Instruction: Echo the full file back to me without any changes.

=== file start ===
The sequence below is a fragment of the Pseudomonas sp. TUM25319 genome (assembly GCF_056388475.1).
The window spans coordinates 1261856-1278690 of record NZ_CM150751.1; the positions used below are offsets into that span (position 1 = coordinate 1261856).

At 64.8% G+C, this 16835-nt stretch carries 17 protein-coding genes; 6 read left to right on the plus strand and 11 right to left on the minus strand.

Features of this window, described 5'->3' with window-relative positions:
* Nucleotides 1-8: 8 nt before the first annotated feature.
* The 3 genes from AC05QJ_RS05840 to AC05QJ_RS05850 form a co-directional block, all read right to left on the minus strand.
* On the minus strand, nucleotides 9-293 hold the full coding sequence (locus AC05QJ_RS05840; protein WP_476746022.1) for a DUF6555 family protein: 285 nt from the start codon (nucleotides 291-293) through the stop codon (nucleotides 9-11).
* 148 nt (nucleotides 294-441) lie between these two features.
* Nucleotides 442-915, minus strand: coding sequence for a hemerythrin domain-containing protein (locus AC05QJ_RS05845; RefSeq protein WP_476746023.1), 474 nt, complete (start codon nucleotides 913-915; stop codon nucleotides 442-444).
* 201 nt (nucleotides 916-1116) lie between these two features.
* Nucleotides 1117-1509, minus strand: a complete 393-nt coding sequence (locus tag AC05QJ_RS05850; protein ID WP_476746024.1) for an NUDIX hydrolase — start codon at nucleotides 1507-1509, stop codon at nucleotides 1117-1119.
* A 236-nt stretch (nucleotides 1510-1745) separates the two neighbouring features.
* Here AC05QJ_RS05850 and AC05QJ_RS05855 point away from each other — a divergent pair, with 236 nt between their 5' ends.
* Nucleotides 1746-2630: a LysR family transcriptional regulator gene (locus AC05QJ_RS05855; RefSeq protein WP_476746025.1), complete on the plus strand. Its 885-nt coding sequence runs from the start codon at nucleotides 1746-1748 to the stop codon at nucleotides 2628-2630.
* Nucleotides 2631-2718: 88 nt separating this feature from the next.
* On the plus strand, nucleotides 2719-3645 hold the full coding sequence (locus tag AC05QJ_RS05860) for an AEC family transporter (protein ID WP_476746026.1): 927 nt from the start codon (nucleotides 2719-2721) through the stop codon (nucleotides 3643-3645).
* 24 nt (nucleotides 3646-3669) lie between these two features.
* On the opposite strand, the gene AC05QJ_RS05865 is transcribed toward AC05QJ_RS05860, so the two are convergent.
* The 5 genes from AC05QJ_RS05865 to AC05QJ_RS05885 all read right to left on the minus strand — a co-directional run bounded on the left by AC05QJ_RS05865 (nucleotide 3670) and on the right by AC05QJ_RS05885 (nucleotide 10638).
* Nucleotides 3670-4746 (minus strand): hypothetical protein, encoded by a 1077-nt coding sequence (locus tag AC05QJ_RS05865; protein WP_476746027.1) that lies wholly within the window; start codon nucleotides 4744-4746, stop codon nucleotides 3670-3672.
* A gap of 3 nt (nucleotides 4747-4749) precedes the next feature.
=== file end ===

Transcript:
The sequence below is a fragment of the Pseudomonas sp. TUM25319 genome (assembly GCF_056388475.1).
The window spans coordinates 1261856-1278690 of record NZ_CM150751.1; the positions used below are offsets into that span (position 1 = coordinate 1261856).

At 64.8% G+C, this 16835-nt stretch carries 17 protein-coding genes; 6 read left to right on the plus strand and 11 right to left on the minus strand.

Features of this window, described 5'->3' with window-relative positions:
* Nucleotides 1-8: 8 nt before the first annotated feature.
* The 3 genes from AC05QJ_RS05840 to AC05QJ_RS05850 form a co-directional block, all read right to left on the minus strand.
* On the minus strand, nucleotides 9-293 hold the full coding sequence (locus AC05QJ_RS05840; protein WP_476746022.1) for a DUF6555 family protein: 285 nt from the start codon (nucleotides 291-293) through the stop codon (nucleotides 9-11).
* 148 nt (nucleotides 294-441) lie between these two features.
* Nucleotides 442-915, minus strand: coding sequence for a hemerythrin domain-containing protein (locus AC05QJ_RS05845; RefSeq protein WP_476746023.1), 474 nt, complete (start codon nucleotides 913-915; stop codon nucleotides 442-444).
* 201 nt (nucleotides 916-1116) lie between these two features.
* Nucleotides 1117-1509, minus strand: a complete 393-nt coding sequence (locus tag AC05QJ_RS05850; protein ID WP_476746024.1) for an NUDIX hydrolase — start codon at nucleotides 1507-1509, stop codon at nucleotides 1117-1119.
* A 236-nt stretch (nucleotides 1510-1745) separates the two neighbouring features.
* Here AC05QJ_RS05850 and AC05QJ_RS05855 point away from each other — a divergent pair, with 236 nt between their 5' ends.
* Nucleotides 1746-2630: a LysR family transcriptional regulator gene (locus AC05QJ_RS05855; RefSeq protein WP_476746025.1), complete on the plus strand. Its 885-nt coding sequence runs from the start codon at nucleotides 1746-1748 to the stop codon at nucleotides 2628-2630.
* Nucleotides 2631-2718: 88 nt separating this feature from the next.
* On the plus strand, nucleotides 2719-3645 hold the full coding sequence (locus tag AC05QJ_RS05860) for an AEC family transporter (protein ID WP_476746026.1): 927 nt from the start codon (nucleotides 2719-2721) through the stop codon (nucleotides 3643-3645).
* 24 nt (nucleotides 3646-3669) lie between these two features.
* On the opposite strand, the gene AC05QJ_RS05865 is transcribed toward AC05QJ_RS05860, so the two are convergent.
* The 5 genes from AC05QJ_RS05865 to AC05QJ_RS05885 all read right to left on the minus strand — a co-directional run bounded on the left by AC05QJ_RS05865 (nucleotide 3670) and on the right by AC05QJ_RS05885 (nucleotide 10638).
* Nucleotides 3670-4746 (minus strand): hypothetical protein, encoded by a 1077-nt coding sequence (locus tag AC05QJ_RS05865; protein WP_476746027.1) that lies wholly within the window; start codon nucleotides 4744-4746, stop codon nucleotides 3670-3672.
* A gap of 3 nt (nucleotides 4747-4749) precedes the next feature.